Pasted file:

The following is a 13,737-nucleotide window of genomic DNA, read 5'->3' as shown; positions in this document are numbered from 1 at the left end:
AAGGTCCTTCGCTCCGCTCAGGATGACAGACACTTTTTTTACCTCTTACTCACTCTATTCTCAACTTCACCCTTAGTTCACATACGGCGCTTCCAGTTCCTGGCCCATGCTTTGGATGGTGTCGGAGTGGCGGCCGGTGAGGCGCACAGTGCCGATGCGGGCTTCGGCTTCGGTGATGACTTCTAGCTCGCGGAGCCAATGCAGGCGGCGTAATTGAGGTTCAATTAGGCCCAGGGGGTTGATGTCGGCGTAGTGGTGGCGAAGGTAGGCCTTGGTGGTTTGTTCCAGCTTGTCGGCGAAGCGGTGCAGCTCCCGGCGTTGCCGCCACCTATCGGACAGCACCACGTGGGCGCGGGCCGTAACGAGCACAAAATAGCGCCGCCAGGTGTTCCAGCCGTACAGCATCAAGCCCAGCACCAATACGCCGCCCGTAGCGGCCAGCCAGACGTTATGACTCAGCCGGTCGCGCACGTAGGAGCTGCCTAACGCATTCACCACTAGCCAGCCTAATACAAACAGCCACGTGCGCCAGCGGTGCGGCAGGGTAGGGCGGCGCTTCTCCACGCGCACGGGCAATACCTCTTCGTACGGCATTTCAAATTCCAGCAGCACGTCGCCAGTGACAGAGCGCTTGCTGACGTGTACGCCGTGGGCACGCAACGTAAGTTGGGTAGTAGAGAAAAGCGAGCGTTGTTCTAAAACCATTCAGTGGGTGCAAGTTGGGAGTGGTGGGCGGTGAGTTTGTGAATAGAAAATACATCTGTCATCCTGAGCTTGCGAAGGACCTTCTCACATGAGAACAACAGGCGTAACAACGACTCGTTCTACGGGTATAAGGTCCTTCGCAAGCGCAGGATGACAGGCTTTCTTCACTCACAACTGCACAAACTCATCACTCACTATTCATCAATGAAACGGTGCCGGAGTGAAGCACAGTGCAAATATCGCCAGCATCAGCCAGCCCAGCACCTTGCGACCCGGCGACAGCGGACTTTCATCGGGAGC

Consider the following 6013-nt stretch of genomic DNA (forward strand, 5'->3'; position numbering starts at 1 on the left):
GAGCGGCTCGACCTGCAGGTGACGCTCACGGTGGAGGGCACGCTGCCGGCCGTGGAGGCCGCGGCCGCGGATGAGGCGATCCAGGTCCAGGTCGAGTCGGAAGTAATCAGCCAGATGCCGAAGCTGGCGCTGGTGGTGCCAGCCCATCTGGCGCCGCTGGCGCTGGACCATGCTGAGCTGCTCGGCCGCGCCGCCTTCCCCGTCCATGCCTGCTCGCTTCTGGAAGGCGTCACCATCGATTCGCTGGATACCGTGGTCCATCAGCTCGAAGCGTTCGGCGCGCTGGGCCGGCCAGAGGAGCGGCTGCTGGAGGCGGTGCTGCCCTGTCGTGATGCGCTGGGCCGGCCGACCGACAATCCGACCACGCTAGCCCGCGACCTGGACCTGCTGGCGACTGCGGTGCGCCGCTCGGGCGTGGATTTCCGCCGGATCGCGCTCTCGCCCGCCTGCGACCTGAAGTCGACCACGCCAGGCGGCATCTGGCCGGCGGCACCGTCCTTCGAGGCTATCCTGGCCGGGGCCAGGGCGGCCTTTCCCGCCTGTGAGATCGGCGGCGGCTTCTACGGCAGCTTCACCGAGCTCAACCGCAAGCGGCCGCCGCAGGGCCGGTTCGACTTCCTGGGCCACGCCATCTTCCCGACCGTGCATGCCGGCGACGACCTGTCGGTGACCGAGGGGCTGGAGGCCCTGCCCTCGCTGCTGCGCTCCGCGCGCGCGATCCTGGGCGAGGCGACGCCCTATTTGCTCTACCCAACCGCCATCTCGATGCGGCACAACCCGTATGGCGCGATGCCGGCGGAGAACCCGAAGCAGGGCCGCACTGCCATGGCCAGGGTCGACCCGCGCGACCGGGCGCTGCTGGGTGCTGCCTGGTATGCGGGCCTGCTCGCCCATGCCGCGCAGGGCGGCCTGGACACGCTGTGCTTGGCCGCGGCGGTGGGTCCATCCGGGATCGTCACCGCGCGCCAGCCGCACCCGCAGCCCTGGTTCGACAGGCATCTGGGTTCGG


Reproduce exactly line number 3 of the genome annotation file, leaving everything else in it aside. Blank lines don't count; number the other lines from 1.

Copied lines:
Consider the following 6013-nt stretch of genomic DNA (forward strand, 5'->3'; position numbering starts at 1 on the left):